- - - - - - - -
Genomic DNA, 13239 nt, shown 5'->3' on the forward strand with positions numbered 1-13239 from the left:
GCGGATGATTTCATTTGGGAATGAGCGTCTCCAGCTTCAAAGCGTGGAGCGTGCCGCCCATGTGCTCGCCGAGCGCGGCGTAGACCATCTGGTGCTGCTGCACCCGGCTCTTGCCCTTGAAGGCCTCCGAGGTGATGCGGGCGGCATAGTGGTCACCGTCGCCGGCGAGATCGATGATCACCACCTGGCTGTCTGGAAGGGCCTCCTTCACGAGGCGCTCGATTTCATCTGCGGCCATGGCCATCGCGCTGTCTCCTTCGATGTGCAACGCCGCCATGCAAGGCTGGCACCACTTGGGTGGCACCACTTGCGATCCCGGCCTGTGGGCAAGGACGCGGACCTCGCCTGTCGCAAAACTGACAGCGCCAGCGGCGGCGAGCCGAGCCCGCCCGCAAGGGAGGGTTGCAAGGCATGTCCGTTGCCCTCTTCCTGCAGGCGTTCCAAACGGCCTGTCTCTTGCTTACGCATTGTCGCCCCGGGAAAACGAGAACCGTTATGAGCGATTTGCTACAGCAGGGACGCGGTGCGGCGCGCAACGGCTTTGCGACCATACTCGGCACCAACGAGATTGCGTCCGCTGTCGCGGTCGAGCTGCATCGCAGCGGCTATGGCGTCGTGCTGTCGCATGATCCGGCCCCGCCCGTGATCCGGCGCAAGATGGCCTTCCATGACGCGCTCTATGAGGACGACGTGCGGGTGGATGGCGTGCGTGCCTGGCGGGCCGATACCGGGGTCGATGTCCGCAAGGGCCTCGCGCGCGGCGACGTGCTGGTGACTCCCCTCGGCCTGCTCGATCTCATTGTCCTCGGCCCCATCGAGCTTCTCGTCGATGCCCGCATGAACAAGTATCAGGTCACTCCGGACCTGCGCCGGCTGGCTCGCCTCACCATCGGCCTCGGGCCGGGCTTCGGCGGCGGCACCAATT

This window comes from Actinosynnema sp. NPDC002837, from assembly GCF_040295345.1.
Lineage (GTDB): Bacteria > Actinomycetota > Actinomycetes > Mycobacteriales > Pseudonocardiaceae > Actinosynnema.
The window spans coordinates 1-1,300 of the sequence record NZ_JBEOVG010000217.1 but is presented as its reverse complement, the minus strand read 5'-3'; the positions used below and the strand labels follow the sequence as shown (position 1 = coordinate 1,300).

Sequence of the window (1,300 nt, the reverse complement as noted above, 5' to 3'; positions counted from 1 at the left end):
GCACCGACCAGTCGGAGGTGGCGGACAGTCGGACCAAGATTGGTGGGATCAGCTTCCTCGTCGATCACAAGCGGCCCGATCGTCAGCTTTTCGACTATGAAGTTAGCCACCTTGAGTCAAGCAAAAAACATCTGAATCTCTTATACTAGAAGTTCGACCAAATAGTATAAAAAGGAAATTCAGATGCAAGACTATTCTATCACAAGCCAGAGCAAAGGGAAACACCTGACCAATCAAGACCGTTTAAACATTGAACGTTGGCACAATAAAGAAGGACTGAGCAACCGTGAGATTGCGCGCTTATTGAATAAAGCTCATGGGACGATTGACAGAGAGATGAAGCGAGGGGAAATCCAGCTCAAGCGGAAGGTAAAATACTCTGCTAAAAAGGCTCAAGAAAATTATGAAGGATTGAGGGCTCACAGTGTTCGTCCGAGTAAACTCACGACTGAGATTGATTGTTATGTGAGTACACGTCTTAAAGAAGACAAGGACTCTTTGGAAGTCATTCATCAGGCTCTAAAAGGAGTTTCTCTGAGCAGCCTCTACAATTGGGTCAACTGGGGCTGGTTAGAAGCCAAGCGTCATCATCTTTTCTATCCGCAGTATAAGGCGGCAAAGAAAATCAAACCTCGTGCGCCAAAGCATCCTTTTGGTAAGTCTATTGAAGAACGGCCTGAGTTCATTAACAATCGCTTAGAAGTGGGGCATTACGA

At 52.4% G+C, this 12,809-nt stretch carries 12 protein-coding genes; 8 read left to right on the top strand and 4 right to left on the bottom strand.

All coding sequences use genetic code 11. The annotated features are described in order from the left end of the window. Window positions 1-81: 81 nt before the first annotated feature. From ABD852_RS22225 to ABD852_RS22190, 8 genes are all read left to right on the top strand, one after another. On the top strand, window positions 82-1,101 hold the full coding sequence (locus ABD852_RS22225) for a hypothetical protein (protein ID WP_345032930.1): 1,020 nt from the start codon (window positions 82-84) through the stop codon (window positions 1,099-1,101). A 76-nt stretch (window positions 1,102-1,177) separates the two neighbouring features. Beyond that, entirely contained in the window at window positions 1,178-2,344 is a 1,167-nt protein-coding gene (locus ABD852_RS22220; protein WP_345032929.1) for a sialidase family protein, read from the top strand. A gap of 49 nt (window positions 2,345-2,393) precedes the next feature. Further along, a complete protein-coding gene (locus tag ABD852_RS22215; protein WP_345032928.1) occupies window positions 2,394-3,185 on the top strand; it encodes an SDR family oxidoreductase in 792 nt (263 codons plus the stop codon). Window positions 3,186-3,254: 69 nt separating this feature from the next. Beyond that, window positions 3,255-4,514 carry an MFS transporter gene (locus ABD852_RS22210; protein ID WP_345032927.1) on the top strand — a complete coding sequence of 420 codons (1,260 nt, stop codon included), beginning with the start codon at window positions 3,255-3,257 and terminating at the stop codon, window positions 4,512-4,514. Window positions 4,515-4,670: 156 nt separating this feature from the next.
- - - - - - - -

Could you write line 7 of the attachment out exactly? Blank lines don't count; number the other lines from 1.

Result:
GCACCGACCAGTCGGAGGTGGCGGACAGTCGGACCAAGATTGGTGGGATCAGCTTCCTCGTCGATCACAAGCGGCCCGATCGTCAGCTTTTCGACTATGAAGTTAGCCACCTTGAGTCAAGCAAAAAACATCTGAATCTCTTATACTAGAAGTTCGACCAAATAGTATAAAAAGGAAATTCAGATGCAAGACTATTCTATCACAAGCCAGAGCAAAGGGAAACACCTGACCAATCAAGACCGTTTAAACATTGAACGTTGGCACAATAAAGAAGGACTGAGCAACCGTGAGATTGCGCGCTTATTGAATAAAGCTCATGGGACGATTGACAGAGAGATGAAGCGAGGGGAAATCCAGCTCAAGCGGAAGGTAAAATACTCTGCTAAAAAGGCTCAAGAAAATTATGAAGGATTGAGGGCTCACAGTGTTCGTCCGAGTAAACTCACGACTGAGATTGATTGTTATGTGAGTACACGTCTTAAAGAAGACAAGGACTCTTTGGAAGTCATTCATCAGGCTCTAAAAGGAGTTTCTCTGAGCAGCCTCTACAATTGGGTCAACTGGGGCTGGTTAGAAGCCAAGCGTCATCATCTTTTCTATCCGCAGTATAAGGCGGCAAAGAAAATCAAACCTCGTGCGCCAAAGCATCCTTTTGGTAAGTCTATTGAAGAACGGCCTGAGTTCATTAACAATCGCTTAGAAGTGGGGCATTACGA